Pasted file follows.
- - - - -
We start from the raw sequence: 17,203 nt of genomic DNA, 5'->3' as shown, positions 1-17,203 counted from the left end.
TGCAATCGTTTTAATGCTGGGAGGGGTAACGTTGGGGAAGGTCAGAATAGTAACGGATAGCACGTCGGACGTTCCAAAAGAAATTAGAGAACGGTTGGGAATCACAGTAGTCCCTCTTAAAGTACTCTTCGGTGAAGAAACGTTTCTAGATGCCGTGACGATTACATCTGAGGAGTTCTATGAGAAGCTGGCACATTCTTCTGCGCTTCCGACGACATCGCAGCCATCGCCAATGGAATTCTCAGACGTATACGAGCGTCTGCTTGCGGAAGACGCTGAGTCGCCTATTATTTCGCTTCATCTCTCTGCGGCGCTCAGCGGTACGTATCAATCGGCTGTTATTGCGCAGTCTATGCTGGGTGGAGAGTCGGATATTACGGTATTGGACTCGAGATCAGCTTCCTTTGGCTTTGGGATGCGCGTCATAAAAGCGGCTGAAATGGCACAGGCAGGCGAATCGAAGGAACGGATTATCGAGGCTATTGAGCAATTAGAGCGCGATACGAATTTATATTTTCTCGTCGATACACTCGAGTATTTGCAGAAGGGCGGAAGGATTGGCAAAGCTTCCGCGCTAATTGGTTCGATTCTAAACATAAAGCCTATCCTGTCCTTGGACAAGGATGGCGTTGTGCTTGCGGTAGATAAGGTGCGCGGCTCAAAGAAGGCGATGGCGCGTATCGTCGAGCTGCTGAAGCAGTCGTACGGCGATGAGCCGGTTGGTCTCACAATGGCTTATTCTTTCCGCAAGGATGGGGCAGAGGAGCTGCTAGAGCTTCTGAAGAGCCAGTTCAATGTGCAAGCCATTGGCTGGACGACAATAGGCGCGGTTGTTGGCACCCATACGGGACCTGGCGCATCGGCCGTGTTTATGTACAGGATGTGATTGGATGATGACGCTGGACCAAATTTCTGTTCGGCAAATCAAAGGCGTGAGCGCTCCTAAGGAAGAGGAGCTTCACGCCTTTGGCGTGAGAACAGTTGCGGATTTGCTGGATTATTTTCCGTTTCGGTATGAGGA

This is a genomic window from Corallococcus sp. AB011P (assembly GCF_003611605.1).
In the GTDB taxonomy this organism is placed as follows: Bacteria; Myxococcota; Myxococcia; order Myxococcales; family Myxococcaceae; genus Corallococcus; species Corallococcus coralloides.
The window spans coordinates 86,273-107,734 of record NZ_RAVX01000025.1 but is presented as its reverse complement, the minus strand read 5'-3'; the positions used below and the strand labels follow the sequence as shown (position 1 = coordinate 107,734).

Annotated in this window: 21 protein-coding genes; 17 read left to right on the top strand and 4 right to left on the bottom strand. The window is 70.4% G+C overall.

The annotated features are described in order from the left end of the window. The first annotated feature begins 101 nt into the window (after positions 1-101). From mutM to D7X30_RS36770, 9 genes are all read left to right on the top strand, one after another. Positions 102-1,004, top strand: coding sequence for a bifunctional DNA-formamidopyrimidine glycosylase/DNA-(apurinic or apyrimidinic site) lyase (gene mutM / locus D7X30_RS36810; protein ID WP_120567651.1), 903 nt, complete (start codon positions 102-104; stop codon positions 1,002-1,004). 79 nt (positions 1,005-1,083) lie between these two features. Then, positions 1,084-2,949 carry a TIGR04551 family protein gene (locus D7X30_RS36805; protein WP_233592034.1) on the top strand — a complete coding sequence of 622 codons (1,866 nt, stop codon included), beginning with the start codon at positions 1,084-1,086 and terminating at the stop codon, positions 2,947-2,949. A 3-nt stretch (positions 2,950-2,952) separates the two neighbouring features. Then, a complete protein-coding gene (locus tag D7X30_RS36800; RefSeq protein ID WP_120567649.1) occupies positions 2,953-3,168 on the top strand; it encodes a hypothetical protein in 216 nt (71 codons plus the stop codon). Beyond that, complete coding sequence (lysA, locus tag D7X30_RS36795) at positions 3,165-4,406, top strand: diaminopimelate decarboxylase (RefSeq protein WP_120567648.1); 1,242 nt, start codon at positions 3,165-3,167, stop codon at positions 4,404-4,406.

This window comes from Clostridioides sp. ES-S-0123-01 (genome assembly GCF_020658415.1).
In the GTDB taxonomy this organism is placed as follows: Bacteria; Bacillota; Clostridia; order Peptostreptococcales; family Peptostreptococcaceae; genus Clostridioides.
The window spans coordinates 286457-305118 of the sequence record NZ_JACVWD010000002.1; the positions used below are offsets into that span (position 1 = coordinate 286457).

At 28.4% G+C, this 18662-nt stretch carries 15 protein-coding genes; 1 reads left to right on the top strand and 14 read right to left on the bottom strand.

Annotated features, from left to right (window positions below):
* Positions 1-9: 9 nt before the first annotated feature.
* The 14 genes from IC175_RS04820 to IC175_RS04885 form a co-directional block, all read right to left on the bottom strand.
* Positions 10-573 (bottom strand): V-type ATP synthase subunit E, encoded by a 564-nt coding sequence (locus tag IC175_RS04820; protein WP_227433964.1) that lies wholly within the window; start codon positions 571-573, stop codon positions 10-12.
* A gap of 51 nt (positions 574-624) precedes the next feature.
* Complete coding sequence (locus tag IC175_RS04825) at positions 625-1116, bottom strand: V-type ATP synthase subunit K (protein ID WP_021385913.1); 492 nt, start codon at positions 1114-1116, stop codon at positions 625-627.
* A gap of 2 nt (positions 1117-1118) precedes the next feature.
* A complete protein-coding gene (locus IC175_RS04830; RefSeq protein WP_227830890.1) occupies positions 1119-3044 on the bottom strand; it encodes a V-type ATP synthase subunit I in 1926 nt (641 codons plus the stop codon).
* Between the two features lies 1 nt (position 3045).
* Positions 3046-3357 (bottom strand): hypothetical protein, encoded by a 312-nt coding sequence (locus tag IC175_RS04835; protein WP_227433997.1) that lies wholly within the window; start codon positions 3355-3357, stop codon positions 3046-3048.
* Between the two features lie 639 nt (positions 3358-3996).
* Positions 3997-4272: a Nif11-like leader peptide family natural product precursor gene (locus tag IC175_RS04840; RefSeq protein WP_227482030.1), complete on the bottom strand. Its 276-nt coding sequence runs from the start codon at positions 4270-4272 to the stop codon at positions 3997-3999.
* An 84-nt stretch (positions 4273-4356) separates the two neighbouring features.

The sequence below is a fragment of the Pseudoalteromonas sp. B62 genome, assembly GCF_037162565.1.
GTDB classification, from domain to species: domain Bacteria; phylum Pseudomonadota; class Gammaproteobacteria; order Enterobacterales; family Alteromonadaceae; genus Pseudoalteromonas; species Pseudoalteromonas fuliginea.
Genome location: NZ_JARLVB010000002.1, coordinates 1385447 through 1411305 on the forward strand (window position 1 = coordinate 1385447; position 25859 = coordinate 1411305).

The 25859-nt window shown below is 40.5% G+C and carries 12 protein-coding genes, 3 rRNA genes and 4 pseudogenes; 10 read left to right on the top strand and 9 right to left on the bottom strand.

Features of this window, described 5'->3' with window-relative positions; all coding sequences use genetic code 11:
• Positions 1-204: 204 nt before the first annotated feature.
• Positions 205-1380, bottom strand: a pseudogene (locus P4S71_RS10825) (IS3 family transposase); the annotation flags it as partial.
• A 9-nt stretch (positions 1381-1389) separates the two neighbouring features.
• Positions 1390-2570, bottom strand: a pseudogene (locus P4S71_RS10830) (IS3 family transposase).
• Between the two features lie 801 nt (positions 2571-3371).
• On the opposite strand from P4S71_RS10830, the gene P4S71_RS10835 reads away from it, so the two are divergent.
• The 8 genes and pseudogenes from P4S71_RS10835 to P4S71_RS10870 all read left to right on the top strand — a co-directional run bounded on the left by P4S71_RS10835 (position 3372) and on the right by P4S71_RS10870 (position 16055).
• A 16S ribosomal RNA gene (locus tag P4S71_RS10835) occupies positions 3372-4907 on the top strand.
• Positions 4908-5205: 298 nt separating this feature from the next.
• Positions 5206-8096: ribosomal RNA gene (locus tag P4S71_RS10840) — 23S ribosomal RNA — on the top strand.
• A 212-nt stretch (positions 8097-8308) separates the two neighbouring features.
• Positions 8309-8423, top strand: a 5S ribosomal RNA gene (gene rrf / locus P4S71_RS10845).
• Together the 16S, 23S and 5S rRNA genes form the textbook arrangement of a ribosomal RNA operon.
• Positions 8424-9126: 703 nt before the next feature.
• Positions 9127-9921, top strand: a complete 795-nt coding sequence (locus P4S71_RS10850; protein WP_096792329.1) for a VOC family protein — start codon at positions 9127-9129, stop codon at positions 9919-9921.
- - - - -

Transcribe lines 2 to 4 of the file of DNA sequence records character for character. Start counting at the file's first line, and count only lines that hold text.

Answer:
TGCAATCGTTTTAATGCTGGGAGGGGTAACGTTGGGGAAGGTCAGAATAGTAACGGATAGCACGTCGGACGTTCCAAAAGAAATTAGAGAACGGTTGGGAATCACAGTAGTCCCTCTTAAAGTACTCTTCGGTGAAGAAACGTTTCTAGATGCCGTGACGATTACATCTGAGGAGTTCTATGAGAAGCTGGCACATTCTTCTGCGCTTCCGACGACATCGCAGCCATCGCCAATGGAATTCTCAGACGTATACGAGCGTCTGCTTGCGGAAGACGCTGAGTCGCCTATTATTTCGCTTCATCTCTCTGCGGCGCTCAGCGGTACGTATCAATCGGCTGTTATTGCGCAGTCTATGCTGGGTGGAGAGTCGGATATTACGGTATTGGACTCGAGATCAGCTTCCTTTGGCTTTGGGATGCGCGTCATAAAAGCGGCTGAAATGGCACAGGCAGGCGAATCGAAGGAACGGATTATCGAGGCTATTGAGCAATTAGAGCGCGATACGAATTTATATTTTCTCGTCGATACACTCGAGTATTTGCAGAAGGGCGGAAGGATTGGCAAAGCTTCCGCGCTAATTGGTTCGATTCTAAACATAAAGCCTATCCTGTCCTTGGACAAGGATGGCGTTGTGCTTGCGGTAGATAAGGTGCGCGGCTCAAAGAAGGCGATGGCGCGTATCGTCGAGCTGCTGAAGCAGTCGTACGGCGATGAGCCGGTTGGTCTCACAATGGCTTATTCTTTCCGCAAGGATGGGGCAGAGGAGCTGCTAGAGCTTCTGAAGAGCCAGTTCAATGTGCAAGCCATTGGCTGGACGACAATAGGCGCGGTTGTTGGCACCCATACGGGACCTGGCGCATCGGCCGTGTTTATGTACAGGATGTGATTGGATGATGACGCTGGACCAAATTTCTGTTCGGCAAATCAAAGGCGTGAGCGCTCCTAAGGAAGAGGAGCTTCACGCCTTTGGCGTGAGAACAGTTGCGGATTTGCTGGATTATTTTCCGTTTCGGTATGAGGA

This is a genomic window from Corallococcus sp. AB011P (assembly GCF_003611605.1).
In the GTDB taxonomy this organism is placed as follows: Bacteria; Myxococcota; Myxococcia; order Myxococcales; family Myxococcaceae; genus Corallococcus; species Corallococcus coralloides.